Convenience may also have a strange impact on customer evaluations of the service. For instance, I once made a reservation at a five star restaurant for a friend visiting from out of town. The friend had specifically requested this restaurant as he had heard amazing things about their food and wine list. I called back to say we were able to book on our preferred date and time. He then had me cancel the reservation, stating that they must not be a very good restaurant if they had that much availability.
Evaluating skilled services often relies heavily on prior experiences of the customer. Hence, marketing strategy involves developing a deep understanding of customers and providing services they desire. It also may mean providing different services to different segments of the market. For instance, the restaurant I mentioned earlier was much valued for their desserts so they opened a dessert restaurant a block away from their main restaurant to capture this market, leaving their restaurant free to focus on serving dessert to those who wanted a full meal, as well.
Professional services are further complicated, making their marketing strategy even more complex. Evaluating professional services is difficult because, not only do consumers lack any knowledge about the service, they may lack a gauge for whether the service was good or not. For instance, an attorney who looses your case may do so because you were not able to prove your case or because the other side had overwhelming evidence against you. Did the attorney do a good job? a bad job? Meanwhile, the attorney may have won the case, but was difficult to reach, standoffish, and sometimes hostile in conversations. Did the attorney do a good job? Would you recommend them?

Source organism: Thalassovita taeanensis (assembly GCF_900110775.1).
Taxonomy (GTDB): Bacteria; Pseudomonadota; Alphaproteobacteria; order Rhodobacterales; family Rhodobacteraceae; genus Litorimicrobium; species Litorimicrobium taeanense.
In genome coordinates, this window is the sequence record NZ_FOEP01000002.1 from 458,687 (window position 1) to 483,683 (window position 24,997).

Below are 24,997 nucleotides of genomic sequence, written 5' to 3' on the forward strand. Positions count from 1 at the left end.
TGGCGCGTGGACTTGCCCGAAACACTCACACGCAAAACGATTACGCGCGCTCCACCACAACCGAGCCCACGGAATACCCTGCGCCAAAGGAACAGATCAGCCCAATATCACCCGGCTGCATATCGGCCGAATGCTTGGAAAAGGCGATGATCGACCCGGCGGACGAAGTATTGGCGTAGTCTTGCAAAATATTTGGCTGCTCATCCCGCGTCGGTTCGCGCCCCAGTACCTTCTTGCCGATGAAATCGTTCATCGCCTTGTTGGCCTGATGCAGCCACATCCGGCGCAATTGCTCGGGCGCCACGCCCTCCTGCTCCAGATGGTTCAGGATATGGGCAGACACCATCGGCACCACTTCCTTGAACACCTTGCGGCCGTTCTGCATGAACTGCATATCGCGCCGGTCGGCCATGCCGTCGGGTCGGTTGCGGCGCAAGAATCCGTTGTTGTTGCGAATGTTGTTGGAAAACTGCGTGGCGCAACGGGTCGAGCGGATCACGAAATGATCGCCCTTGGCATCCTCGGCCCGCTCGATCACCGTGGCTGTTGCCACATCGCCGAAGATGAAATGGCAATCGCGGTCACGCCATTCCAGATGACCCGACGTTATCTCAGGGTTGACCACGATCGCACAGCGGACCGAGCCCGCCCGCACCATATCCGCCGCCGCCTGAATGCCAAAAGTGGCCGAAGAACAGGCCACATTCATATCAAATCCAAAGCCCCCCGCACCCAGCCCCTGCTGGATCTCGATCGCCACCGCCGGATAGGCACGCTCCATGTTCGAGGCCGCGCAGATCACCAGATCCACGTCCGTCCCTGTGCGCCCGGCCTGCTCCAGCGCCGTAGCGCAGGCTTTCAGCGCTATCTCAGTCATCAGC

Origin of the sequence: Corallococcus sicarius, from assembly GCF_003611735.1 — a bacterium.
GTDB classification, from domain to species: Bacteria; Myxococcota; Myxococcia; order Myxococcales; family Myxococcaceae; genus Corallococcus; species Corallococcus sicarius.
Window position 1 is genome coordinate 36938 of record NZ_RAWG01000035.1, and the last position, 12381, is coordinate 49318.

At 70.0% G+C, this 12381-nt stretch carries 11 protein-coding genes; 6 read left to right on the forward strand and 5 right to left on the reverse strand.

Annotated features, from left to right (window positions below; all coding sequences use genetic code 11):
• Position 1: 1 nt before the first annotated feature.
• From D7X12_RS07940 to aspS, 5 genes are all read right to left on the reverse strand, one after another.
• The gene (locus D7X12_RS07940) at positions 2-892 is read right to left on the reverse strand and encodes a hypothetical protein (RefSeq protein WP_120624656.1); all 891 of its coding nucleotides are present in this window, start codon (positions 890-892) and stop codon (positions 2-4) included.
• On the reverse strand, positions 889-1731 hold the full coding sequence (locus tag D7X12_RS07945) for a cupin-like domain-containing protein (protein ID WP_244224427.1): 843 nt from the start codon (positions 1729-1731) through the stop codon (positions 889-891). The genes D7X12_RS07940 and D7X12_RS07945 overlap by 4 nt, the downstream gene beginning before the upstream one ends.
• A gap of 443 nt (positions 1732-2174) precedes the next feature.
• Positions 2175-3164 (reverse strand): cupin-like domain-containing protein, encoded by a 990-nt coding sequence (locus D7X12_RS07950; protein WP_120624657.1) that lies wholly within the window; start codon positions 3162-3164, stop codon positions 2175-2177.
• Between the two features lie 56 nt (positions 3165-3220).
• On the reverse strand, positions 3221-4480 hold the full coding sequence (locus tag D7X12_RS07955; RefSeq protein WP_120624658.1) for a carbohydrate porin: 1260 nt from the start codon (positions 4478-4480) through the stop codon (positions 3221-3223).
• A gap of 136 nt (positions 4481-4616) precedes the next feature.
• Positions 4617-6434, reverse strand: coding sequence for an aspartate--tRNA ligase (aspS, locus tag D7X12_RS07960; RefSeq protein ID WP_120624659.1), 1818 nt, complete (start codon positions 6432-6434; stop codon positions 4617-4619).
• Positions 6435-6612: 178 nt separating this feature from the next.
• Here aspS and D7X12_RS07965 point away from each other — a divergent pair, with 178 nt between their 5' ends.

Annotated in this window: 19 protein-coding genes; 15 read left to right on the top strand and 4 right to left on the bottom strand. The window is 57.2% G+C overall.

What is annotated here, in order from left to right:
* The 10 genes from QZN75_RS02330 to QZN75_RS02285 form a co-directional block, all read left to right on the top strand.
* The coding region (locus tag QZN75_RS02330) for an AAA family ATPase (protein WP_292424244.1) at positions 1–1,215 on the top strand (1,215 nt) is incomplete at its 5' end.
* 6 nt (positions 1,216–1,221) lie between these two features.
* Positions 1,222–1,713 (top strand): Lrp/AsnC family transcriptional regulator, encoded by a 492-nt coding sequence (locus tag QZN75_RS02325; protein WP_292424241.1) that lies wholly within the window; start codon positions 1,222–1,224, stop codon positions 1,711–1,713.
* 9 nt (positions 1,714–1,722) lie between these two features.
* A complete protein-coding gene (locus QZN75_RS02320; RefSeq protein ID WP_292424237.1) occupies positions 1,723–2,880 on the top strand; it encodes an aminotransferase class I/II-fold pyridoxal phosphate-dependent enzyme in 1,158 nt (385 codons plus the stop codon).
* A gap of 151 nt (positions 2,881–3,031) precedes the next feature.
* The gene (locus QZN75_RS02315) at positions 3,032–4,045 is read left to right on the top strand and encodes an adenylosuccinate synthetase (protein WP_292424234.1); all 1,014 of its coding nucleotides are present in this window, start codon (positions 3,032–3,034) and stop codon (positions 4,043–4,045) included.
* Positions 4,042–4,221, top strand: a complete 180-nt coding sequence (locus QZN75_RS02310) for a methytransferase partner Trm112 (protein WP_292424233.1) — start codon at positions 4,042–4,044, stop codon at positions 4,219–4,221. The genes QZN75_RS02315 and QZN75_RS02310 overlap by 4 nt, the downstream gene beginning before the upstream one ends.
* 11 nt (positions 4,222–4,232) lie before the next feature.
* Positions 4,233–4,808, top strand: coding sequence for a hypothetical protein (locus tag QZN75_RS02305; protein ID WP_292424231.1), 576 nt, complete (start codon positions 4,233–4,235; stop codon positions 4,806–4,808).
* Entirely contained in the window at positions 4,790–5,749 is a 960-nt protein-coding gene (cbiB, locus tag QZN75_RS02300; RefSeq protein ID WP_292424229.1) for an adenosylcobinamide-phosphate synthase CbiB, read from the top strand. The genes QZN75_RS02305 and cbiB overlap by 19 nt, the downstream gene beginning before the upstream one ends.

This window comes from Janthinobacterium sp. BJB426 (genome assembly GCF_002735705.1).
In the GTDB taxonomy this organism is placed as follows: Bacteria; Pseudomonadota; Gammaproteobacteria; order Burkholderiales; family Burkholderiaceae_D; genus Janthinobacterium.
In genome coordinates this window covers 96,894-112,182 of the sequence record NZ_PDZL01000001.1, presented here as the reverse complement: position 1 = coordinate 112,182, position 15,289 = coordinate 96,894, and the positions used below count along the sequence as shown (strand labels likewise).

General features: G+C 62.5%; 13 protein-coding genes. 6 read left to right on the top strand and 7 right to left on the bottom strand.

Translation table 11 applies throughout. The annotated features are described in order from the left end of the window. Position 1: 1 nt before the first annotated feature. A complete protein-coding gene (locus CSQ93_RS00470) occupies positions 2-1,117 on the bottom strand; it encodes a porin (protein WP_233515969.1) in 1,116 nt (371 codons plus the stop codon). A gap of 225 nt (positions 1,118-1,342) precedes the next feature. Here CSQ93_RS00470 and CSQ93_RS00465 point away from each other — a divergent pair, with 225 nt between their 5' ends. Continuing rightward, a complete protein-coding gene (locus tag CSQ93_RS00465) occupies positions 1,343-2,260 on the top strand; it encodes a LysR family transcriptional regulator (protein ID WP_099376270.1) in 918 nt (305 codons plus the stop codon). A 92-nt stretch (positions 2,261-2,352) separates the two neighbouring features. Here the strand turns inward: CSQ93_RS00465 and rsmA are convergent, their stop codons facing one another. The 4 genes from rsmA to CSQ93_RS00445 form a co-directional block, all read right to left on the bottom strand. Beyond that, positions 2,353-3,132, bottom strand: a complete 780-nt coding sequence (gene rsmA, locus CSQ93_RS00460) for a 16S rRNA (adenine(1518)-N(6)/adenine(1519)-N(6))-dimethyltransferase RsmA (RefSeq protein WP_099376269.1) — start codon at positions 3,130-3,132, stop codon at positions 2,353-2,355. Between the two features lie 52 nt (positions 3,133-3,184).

Marketing strategy in terms of pricing becomes even more complex. Do you really want the cheapest CPA representing you when you go to an IRS audit? With physicians and dentists the situation is further complicated by third party payers who absorb most of the cost.
Successful marketing strategy for professional services revolves around ensuring the credibility of the service provider. This may involve displaying diplomas or law books or having plush offices that say you are successful.
An important aspect of marketing strategy for professional services is providing the human element in contacts with clients/ patients. For instance, my kids went to an orthodontist who made a point of knowing each patient’s name, telling them how beautiful they were, giving them choices in band colors, even hosting their birthday parties in the media room of the office. He held contests for iPods and other desired items for patients submitting pictures of themselves wearing his t-shirts at exotic locations. He paid for and displayed pictures of patients who completed treatment. He gave patients an ice cream cone when they earned points for keeping appointments, taking care of their braces, and wearing their t-shirts during visits. Even though he was one of the more expensive orthodontists in the area, his offices were packed. In terms of marketing, he sponsored bus trips for kids from local elementary schools to tour the offices and watch a movie in his media room.
Maybe these things would only work for kids, but adults like to feel like something more than a number to professional service providers. For instance, hospitals are beginning to deliver newspapers to patient rooms and behave more like hotels. Physicians who listen to patients, introduce themselves and shake hands, show they care about their patients, and display other socially dictated behaviors not only get more loyal patients and more recommendations, their patients are more likely to share openly about their health and take their doctor’s advice.